Download e-book for kindle: An Introduction to Lie Groups and Symplectic Geometry by Bryant R.L.

By Bryant R.L.

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For any φ ∈ Aut(P ), there is a unique smooth map ϕ: P → G which satisfies φ(p) = p · ϕ(p). The identity ρg ◦ φ = φ ◦ ρg implies that ϕ satisfies ϕ(p · g) = g −1 ϕ(p)g for all g ∈ G. Conversely, any smooth map ϕ: P → G satisfying this identity defines an element of Aut(P ). It follows that Aut(P ) is the space of sections of the bundle C(P ) = P ×C G where C: G × G → G is the conjugation action C(a, b) = aba−1 . Moreover, it easily follows that the set of vector fields on P whose flows generate 1-parameter subgroups of Aut(P ) is identifiable with the space of sections of the vector bundle Ad(P ) = P ×Ad g.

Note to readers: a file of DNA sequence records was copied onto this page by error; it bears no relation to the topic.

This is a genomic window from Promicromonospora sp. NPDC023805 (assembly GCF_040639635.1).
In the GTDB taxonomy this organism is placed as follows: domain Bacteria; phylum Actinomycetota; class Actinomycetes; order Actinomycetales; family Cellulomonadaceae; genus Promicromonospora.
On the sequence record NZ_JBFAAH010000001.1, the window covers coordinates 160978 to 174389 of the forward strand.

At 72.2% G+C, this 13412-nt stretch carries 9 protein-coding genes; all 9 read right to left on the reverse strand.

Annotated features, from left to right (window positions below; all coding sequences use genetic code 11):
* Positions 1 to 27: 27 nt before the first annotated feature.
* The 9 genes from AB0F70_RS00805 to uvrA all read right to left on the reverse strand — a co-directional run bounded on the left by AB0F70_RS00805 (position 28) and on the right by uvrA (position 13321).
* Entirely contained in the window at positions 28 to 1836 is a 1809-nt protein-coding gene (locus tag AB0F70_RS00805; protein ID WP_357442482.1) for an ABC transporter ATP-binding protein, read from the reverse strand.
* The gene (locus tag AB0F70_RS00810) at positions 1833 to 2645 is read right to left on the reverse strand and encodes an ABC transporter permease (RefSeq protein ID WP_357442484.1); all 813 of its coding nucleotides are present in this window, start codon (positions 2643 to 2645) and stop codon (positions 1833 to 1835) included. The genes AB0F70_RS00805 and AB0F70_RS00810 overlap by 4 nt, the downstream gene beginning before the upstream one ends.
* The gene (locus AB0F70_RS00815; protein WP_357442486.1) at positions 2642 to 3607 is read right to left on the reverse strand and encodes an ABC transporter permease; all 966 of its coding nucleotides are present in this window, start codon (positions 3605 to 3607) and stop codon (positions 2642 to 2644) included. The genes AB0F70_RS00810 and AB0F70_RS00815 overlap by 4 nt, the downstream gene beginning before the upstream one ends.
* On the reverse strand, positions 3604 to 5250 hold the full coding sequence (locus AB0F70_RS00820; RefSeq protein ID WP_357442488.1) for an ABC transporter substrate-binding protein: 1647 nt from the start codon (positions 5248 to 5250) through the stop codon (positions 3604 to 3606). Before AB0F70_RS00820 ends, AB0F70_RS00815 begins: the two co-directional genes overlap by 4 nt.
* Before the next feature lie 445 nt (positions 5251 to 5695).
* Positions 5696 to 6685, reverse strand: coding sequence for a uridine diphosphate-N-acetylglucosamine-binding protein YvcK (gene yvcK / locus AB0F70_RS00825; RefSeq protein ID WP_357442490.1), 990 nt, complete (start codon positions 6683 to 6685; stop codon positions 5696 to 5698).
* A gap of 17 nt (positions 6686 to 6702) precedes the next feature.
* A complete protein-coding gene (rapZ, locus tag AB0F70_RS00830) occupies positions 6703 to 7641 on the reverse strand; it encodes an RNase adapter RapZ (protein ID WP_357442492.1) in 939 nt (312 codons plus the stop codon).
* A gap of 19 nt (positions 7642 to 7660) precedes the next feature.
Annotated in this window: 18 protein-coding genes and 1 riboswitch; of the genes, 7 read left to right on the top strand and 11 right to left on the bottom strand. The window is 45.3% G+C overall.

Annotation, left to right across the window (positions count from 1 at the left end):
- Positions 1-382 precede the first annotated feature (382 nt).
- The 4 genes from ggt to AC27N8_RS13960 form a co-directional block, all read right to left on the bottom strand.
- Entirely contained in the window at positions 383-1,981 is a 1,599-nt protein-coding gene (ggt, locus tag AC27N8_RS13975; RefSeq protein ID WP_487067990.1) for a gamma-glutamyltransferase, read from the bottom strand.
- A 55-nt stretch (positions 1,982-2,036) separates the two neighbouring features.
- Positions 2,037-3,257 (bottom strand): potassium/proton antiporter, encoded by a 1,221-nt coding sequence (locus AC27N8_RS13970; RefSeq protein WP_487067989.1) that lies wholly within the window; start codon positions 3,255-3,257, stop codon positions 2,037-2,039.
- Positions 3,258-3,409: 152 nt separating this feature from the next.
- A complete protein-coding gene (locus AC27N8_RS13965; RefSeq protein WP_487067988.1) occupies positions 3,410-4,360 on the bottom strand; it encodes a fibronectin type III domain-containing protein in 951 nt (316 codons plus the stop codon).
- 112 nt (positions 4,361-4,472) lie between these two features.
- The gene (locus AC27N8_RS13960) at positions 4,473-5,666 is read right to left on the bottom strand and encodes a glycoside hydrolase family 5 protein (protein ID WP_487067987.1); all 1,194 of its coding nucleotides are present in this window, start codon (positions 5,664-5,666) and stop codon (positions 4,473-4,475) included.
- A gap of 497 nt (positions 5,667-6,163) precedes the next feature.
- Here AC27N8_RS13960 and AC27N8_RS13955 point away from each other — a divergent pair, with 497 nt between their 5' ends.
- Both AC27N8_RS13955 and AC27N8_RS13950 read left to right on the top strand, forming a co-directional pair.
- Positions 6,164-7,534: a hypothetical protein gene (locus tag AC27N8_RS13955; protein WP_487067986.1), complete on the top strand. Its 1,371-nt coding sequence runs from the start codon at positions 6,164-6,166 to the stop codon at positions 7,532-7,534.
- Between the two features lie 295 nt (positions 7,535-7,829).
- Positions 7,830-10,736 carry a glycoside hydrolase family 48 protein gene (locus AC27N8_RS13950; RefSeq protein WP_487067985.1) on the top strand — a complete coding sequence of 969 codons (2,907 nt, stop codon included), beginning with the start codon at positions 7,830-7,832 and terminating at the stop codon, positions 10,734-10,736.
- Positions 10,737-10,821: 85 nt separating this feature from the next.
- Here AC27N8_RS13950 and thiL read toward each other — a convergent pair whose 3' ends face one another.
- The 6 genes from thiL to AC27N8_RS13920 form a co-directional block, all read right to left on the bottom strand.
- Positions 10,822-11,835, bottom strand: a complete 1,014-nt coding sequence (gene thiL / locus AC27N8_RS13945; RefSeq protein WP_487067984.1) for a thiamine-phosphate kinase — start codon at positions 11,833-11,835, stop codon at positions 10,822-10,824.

Lie regarded these latter two examples as “infinite continuous groups”. Nowadays, we would call them “infinite dimensional pseudo-groups”. I will say more about this point of view in an appendix to Lecture 6. Since Lie did not have a group manifold to work with, he did not regard his “infinite groups” as pathological. Instead of trying to find a global description of the groups, he worked with what he called the “infinitesimal transformations” of Γ. 15 52 for each of his groups Γ, he considered the space of vector fields γ ⊂ X(Rn ) whose (local) flows were 1-parameter “subgroups” of Γ.

0 0 1 Since Sa = 0 and since S is symmetric, it follows  s11 s12  S = s12 s22 0 0 that S must be of the form  0 0. 0 Moreover, a simple calculation shows that the result of applying a change of basis of the above form is to change the matrix S into the matrix   s11 s12 0 S =  s12 s22 0  0 0 0 where s11 s12 s12 s22 = 1 1 2 A1 A2 − A12 A21 A22 −A21 −A12 A11 s12 s22 s11 s12 A22 −A12 −A21 A11 . It follows that s11 s22 − (s12 )2 = s11 s22 − (s12 )2 , so there is an “invariant” to be dealt with.

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